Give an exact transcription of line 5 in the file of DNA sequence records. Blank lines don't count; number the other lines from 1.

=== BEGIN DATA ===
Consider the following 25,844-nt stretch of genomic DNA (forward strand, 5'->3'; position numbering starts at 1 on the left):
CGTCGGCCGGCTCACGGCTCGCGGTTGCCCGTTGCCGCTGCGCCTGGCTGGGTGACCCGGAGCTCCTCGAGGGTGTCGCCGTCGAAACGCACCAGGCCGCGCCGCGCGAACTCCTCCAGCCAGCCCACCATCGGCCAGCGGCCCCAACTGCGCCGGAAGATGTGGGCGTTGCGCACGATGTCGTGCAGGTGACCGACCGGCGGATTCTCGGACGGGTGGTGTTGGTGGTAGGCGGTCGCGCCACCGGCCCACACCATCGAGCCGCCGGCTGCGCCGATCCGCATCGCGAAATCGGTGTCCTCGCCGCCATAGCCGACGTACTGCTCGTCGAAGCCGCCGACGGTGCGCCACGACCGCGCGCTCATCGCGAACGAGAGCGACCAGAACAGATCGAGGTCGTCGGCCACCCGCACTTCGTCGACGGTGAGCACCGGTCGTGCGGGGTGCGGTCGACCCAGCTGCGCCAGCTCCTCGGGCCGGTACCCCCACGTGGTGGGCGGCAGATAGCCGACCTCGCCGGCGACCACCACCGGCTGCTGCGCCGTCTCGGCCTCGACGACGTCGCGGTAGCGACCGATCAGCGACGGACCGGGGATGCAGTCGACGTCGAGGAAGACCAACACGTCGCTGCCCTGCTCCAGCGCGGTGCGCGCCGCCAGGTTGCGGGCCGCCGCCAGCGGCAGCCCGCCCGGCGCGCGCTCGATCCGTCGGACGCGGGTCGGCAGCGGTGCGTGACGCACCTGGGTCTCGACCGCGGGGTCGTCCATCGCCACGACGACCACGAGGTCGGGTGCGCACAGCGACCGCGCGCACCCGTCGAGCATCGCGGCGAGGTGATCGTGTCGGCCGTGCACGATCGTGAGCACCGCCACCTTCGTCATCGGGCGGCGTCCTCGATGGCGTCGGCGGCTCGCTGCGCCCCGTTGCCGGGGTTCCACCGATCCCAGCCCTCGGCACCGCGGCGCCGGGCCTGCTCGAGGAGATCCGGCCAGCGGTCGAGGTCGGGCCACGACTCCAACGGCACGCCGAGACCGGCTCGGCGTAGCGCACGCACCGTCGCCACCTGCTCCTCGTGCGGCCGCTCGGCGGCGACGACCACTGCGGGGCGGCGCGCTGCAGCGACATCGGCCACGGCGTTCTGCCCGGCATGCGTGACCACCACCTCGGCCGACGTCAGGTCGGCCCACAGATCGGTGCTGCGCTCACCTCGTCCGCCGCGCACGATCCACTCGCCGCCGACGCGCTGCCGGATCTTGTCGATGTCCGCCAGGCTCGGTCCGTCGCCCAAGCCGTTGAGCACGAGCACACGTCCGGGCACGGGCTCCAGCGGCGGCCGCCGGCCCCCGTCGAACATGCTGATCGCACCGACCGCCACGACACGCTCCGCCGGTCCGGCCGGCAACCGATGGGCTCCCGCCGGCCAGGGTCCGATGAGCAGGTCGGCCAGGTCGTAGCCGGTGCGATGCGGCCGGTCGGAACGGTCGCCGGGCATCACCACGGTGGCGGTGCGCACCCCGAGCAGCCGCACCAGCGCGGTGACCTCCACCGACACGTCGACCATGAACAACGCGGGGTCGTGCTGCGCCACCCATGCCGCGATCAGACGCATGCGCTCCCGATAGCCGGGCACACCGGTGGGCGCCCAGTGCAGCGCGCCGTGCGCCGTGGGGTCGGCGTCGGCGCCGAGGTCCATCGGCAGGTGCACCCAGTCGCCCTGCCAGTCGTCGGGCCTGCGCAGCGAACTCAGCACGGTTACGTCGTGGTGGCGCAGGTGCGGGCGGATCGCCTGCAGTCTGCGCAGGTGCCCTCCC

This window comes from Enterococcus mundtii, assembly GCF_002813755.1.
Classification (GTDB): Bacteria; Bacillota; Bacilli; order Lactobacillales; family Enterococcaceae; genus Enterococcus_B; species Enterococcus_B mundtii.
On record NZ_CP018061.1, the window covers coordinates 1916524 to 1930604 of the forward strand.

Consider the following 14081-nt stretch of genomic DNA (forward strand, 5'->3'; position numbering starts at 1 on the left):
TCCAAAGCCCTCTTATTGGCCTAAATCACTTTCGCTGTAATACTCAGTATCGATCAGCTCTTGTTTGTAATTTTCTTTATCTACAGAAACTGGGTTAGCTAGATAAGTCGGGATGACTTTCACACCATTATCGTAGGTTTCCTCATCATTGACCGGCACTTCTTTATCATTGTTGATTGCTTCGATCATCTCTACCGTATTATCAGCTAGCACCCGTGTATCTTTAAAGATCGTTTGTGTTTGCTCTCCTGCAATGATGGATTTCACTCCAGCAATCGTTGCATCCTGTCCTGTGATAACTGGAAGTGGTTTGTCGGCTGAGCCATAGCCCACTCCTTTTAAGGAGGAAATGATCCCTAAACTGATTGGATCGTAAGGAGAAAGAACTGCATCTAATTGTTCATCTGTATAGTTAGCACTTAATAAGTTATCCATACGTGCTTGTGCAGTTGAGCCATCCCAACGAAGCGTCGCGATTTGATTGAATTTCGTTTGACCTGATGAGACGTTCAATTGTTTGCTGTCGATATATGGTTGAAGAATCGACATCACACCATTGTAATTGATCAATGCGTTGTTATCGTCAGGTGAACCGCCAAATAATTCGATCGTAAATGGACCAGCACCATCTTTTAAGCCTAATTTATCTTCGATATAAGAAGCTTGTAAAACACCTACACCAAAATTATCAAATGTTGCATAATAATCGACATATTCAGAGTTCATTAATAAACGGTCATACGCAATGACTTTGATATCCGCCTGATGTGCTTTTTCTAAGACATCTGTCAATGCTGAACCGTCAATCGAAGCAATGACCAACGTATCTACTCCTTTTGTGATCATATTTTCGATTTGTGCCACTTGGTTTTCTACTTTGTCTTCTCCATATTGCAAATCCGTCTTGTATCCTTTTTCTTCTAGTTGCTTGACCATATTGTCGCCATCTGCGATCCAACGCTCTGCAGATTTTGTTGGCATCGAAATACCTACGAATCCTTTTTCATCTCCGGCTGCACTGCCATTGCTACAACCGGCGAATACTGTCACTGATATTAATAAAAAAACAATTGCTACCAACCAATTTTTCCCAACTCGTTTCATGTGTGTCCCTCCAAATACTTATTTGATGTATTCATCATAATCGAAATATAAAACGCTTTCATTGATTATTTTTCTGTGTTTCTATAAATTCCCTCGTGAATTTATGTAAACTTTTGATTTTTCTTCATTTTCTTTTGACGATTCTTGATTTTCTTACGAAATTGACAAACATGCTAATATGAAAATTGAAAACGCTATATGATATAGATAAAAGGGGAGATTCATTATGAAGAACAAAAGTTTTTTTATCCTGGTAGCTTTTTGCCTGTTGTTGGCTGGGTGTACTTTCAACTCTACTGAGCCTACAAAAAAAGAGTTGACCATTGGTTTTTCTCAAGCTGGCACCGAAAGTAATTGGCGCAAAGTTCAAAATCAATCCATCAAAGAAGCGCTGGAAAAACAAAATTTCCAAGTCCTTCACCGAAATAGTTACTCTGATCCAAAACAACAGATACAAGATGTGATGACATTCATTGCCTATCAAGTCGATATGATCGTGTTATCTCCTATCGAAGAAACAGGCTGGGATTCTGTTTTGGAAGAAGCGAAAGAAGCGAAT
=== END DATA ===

On record NZ_CP018061.1, the window covers coordinates 1916524 to 1930604 of the forward strand.